Average Crop Revenue Election awaits


On Jan. 8, 2008, an investment banker at Goldman Sachs predicted crude oil prices would top $200 a barrel by summer, then slip lower but remain well above $100 through 2011.

What looked smart then looks ridiculous now.

Today, crude prices are far closer to zero than $200 and the spectacularly wrong investment banker, like the rest of his well-paid dodo buddies, is extinct.

Likewise, a year ago the Senate and House Ag committees were piecing together a much-delayed 2007 farm bill that Democratic leaders promised would not require one penny of new spending.

Their “pay-go” pledge — if you can’t pay for it, you can’t go for it — seemed like sound budgeting and smart politics at the time.

Is it still?


Sound or smart, pay-go helped deliver the bill’s biggest new program, ACRE, or Average Crop Revenue Election.

ACRE is an income support idea whose key selling point to Congress was budget savings, an estimated $1.6 billion over the previous law.

That loot, in turn, funded other farm bill goodies like biofuel research.

Once the aggies had 1.6 billion reasons to back ACRE — there were others, but a billion-six was easily the biggest — it became part of the farm bill even though few in Congress could then or can now explain how it works, whether its cost estimate is accurate or how it compares to the more traditional price support program also included in the 2007 law.

But, hey, comprehension never stopped Congress from acting and it certainly didn’t stop Congress from including ACRE in the farm bill.

Now law

As such, the ACRE alternative is now law and farmers have until June 1 to enroll in either it or in an updated, although less attractive, version of the 2002 farm program.

Given the drop in commodity prices and the collapsing global economy since the farm bill passed last summer, is ACRE still good policy?

More importantly, is the key driver behind ACRE’s adoption, its $1.6 billion cost savings (if true), still relevant given the mockery the White House and Congress have made of federal spending since the farm bill’s enactment?

Most farmers cannot answer either question because most have not examined either ACRE or the updated price support program contained in the new law.

When they finally do, they will discover ACRE is very complex, isn’t a price support program at all and, as such, cannot be “gamed” regardless how sharp a marketer the person might be.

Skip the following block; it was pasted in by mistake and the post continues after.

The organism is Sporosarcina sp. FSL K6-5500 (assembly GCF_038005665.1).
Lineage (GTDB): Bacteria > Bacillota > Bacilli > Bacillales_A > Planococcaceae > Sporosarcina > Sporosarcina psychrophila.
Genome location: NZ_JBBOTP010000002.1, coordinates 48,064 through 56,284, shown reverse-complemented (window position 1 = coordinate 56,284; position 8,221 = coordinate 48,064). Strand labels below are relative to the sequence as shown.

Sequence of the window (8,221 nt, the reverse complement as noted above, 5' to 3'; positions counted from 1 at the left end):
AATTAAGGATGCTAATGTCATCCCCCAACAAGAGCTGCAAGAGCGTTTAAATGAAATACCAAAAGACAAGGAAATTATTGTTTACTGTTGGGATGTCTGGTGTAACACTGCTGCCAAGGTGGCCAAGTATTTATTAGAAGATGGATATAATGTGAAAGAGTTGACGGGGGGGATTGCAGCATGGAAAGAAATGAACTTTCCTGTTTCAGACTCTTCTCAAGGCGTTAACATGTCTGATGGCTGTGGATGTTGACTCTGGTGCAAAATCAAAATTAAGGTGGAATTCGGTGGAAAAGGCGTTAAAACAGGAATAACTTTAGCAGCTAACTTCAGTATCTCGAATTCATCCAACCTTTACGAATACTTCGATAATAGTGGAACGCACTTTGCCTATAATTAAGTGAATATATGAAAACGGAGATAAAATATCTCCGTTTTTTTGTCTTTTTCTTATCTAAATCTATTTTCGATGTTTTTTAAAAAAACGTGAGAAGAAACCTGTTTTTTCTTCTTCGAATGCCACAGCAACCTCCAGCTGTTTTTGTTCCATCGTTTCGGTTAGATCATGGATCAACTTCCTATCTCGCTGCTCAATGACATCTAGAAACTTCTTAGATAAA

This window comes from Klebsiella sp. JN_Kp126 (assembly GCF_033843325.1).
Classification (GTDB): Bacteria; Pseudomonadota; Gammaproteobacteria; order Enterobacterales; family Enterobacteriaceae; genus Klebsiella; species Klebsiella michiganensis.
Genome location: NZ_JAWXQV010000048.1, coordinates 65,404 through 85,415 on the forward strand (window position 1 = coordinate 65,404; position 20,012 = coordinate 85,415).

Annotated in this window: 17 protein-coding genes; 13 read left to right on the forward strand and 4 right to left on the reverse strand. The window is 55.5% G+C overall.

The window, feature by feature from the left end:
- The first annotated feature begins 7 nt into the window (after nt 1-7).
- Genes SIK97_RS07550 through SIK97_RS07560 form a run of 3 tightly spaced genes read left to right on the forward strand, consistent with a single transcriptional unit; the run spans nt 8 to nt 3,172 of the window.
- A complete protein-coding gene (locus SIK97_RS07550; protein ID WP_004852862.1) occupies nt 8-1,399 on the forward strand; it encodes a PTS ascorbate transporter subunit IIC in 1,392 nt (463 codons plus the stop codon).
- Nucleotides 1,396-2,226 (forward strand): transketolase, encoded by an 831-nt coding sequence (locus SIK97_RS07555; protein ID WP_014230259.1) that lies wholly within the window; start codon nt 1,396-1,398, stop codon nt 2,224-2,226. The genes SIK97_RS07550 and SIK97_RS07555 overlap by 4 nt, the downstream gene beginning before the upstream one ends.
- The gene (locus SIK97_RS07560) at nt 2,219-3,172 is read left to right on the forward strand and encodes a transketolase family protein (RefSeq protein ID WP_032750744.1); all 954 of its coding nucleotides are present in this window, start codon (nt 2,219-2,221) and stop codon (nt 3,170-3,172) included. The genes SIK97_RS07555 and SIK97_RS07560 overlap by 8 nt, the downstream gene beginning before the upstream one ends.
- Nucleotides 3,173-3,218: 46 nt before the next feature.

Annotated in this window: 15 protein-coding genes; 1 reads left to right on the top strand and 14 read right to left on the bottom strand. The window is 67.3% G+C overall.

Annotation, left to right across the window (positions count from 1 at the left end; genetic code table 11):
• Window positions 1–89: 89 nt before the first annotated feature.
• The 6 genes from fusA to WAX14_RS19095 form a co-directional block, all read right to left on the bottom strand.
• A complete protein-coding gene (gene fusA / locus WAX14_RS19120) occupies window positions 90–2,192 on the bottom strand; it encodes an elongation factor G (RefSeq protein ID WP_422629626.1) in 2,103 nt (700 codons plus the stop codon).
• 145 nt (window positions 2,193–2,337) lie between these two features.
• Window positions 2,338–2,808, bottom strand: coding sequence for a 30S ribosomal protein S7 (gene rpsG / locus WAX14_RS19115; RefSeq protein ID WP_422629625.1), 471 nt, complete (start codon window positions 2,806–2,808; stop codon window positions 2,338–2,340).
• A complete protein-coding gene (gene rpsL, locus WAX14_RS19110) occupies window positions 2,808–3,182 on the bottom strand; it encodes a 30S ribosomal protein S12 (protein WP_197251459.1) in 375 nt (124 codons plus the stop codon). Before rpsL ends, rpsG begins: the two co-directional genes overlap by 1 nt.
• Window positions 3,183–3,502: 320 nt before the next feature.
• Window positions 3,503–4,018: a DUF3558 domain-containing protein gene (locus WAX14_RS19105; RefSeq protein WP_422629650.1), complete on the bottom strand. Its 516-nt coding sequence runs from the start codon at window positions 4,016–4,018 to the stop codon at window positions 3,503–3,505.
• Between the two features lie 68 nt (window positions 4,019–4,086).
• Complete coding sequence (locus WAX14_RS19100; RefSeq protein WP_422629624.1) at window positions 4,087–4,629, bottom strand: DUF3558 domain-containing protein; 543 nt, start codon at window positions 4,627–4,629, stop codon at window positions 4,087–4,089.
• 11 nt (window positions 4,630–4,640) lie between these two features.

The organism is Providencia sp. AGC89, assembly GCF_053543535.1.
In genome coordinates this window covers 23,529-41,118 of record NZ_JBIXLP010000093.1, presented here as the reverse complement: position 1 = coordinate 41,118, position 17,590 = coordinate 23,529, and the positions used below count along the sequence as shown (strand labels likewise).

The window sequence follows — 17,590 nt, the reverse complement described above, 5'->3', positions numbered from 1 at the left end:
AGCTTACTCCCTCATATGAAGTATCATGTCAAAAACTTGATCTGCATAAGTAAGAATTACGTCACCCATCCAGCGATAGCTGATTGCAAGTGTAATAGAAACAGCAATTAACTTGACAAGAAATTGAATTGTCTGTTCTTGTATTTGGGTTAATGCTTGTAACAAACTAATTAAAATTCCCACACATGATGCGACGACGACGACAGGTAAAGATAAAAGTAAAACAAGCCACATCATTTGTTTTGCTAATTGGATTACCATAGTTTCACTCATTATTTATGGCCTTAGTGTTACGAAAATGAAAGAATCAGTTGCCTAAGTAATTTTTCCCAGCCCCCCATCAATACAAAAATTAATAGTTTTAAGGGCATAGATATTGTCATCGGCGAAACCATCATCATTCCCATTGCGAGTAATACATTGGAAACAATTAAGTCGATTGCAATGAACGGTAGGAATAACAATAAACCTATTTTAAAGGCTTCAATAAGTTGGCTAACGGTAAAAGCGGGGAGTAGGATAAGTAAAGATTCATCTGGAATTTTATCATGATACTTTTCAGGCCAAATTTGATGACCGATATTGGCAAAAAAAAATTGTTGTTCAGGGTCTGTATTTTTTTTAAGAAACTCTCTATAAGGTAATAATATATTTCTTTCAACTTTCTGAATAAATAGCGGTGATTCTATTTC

How complex?

Very complex

Here’s a thumbnail explanation of ACRE by ag attorney Anthony Schutz from his Oct. 15, 2007, post on http://aglaw.blogspot.com: “Basically, ACRE payments are triggered when state revenue per acre falls below the target revenue for the state — what is called the ‘ACRE program guarantee.’ That trigger is not, however, complete until the farmer has an individual revenue shortfall as well. That shortfall occurs when the farmer’s actual revenue falls below the target revenue for that farmer — what is called the ‘ACRE farm revenue benchmark.'”

Got it?

Another take

If not, here’s another take: ACRE is an enormous shift away from the generations-old price support farm policy that most farmers know as well as their children or grandchildren.

It is a farm revenue program more akin to crop insurance than the loan and target schemes of farm bills gone by.

As such, you’re not going to understand which program is right for you over just two cups of coffee and some quick math on the back of a FSA envelope.

This one’s gonna’ take some time.

The early January view of ACRE, however, is it looks like a winner for corn growers.

Then again, the investment banker looked like a winner last January, too.

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Alan Guebert was raised on an 800-acre, 100-cow southern Illinois dairy farm. After graduation from the University of Illinois in 1980, he served as a writer and editor at Professional Farmers of America, Successful Farming magazine and Farm Journal magazine. His syndicated agricultural column, The Farm and Food File, began in June, 1993, and now appears weekly in more than 70 publications throughout the U.S. and Canada. He and spouse Catherine, a social worker, have two adult children. farmandfoodfile.com



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